When Can An Employer Fire An Employee For Medical Leave Fraud?

by Constangy, Brooks, Smith & Prophete, LLP

I was off enjoying the Florida sunshine last weekend while learning the latest techniques in pettifoggery and obfuscation (kidding!), but I hope I'll be making up for it today with a good case answering the musical question: "What does an employer do when it finds out that its employee on 'medical leave' is actually doing stuff?" You know, like working another job, or hanging out at the gun show, or raking leaves, or riding the Roundup at the amusement park . . . without even throwing up?


This question has bedeviled more than one employer, but the U.S. Court of Appeals for the Sixth Circuit, which hears appeals from federal district courts in Kentucky, Michigan, Ohio, and Tennessee, has given us a good answer. But first, let's talk a bit about the employer's dilemma.

You have a policy saying that an employee can't work while on medical leave. Your policy probably doesn't cover recreational activities, but everybody knows you don't go to Six Flags or play golf or till the soil forAcrobats,_Sydney,_1930s_Sam_Hood_(3381347056).jpg your vegetable garden when you're sick or injured.

So you have an employee who goes out on medical leave, and somebody tells you that they saw Joe doing one of these things. Maybe you even heard that Joe had another job.

Can you fire him for fraudulent medical leave?

Not necessarily. First, it's a good idea to make sure the rumor is true, or at least "more likely than not" to be true. But even if you were the one who saw Joe doing cartwheels in his front yard during his leave for degenerative disc disease, you may not have caught him as "red-handed" as you think. (Well, maybe if he was doing cartwheels . . .) It could be that the employee's "recreational" activity, or even alternate employment, is within his medical restrictions while your job is not. In fact, most doctors would recommend that employees engage in some activity while on medical leaves. It can speed recovery and help to ward off depression by providing sunshine, fresh air, exercise, and even a little bit of money to help pay those doctor bills that you, as the employer, are not already paying.

I've seen this situation a time or two. Several years ago a client's full-time employee had to take leave under the Family and Medical Leave Act for stress. While he was on leave, somebody reliable saw him working in the men's department at a local shopping center. The company was ready to fire him for fraudulent FMLA leave, but I recommended caution because of the possibility that the job at the department store was within his medical restrictions while our client's job was not. The company investigated, and sure enough -- it turned out that the store job was part time, much less "stressful" than the employee's regular job, and completely within his restrictions.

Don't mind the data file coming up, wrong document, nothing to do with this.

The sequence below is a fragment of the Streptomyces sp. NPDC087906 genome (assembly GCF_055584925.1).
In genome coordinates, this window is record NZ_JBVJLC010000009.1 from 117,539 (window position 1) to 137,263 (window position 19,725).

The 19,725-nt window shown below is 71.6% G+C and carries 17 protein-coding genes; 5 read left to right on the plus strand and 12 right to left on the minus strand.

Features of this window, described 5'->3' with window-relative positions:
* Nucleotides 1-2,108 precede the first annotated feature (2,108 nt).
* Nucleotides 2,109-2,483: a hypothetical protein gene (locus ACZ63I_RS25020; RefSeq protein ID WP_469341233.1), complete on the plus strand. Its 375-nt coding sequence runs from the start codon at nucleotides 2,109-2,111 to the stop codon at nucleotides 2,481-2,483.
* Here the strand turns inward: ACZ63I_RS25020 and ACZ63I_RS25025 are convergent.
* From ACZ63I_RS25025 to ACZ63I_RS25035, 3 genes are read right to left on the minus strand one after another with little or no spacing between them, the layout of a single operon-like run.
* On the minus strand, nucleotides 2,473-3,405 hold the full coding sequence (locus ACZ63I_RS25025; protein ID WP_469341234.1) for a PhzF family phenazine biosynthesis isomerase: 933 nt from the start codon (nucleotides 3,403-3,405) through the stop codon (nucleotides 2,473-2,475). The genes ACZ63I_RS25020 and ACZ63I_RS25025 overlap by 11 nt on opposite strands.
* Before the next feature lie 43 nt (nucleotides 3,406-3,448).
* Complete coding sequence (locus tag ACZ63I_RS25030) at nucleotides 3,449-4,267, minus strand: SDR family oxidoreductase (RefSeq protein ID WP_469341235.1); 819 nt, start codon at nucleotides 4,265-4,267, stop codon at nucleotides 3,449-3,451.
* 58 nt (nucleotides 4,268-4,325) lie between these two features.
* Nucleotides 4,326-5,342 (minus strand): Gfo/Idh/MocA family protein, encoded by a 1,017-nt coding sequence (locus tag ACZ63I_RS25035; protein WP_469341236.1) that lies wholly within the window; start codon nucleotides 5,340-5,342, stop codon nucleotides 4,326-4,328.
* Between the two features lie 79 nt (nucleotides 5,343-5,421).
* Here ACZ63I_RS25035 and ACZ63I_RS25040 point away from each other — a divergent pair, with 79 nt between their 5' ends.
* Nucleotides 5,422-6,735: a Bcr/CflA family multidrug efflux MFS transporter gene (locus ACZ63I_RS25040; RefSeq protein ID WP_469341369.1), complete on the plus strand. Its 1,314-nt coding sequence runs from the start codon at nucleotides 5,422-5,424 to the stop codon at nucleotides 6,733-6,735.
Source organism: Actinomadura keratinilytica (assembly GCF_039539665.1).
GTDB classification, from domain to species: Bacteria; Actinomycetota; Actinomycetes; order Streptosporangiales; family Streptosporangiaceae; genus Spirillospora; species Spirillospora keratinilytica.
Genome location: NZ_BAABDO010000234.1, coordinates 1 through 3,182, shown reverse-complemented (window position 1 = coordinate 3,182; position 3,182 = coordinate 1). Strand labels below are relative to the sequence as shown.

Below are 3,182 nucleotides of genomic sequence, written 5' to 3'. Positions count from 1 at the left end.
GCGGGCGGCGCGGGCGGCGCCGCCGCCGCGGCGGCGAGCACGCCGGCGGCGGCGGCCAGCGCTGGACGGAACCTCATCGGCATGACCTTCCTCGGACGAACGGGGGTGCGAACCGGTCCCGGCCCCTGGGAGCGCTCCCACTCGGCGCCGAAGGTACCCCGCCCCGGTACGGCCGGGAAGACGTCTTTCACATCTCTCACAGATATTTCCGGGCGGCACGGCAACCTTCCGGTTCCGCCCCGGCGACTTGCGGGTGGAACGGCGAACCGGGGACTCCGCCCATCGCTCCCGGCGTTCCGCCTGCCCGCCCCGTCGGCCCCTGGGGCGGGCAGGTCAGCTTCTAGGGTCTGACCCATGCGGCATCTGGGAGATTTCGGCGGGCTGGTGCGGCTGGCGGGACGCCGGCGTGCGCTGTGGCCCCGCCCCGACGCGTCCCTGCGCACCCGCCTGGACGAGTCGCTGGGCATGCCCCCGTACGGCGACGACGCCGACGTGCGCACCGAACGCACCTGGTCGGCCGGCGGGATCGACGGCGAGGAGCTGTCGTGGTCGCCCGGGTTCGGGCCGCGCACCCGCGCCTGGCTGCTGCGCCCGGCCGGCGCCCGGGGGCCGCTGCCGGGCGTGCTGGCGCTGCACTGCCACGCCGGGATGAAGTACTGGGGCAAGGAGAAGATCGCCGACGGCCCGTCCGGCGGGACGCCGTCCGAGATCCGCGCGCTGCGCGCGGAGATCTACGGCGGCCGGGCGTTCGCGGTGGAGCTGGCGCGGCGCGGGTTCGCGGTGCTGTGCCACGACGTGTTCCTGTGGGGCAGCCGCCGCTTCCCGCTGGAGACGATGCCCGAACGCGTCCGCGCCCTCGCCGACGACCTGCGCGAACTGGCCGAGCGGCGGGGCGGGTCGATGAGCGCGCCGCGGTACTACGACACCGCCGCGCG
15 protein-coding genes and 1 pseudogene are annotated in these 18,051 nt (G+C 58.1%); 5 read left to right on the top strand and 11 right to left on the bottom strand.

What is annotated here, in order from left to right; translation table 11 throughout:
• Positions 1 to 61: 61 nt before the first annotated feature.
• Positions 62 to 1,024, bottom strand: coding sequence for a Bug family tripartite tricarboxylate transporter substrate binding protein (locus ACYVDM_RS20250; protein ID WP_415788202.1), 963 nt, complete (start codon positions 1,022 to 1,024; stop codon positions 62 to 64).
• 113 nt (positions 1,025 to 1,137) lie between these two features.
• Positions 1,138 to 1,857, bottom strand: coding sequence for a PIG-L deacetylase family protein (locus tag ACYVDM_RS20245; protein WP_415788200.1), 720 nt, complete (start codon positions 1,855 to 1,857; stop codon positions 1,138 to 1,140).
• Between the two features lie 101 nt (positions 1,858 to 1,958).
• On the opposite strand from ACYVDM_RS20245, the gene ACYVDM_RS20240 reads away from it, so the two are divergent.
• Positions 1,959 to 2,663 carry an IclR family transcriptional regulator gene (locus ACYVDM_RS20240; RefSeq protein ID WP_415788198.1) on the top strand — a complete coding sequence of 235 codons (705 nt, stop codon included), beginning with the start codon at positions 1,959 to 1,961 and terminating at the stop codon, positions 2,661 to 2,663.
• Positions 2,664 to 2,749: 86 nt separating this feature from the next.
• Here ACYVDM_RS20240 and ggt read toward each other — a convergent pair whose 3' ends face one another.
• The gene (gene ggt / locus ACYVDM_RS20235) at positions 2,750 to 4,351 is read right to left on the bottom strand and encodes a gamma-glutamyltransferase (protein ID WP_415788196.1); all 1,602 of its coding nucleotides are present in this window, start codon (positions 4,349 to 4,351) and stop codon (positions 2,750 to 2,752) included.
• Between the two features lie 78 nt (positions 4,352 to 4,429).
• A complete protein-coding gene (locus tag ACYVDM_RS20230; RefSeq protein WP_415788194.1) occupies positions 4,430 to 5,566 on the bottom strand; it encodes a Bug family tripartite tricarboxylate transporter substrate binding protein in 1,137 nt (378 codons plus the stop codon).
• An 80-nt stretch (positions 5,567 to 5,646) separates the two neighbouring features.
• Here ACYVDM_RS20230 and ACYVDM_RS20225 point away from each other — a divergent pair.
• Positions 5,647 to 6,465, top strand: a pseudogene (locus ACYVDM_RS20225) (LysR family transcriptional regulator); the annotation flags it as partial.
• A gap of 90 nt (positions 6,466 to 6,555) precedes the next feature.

So we ended up letting him continue to work at the store while on leave from the client.

On the other hand, we've caught (on video, which is always fun) a company nurse who supposedly couldn't work at all doing exactly the same work full time for a local doctor's office while out on workers' compensation leave from our client. We fired her and terminated her workers' comp. She threatened to sue, but gave up pretty quickly.

Other fishy real-life cases have included

*an employee out with a bad back who was seen at church wearing seven-inch stiletto heels and having no trouble getting around in them, even on the church's gravel parking lot.


*an employee out for depression who spent an entire day manning a table at a gun show.

*an employee with a bad back who spent an entire day stocking and manning a booth at a fair, and then loading boxes into her van at the end of the day.

Our recommendation in all of these cases is to take a case-by-case approach, first making sure you have reliable information, and then considering the nature of the employee's illness or injury, the employee's restrictions, and the activity he or she was "caught" doing.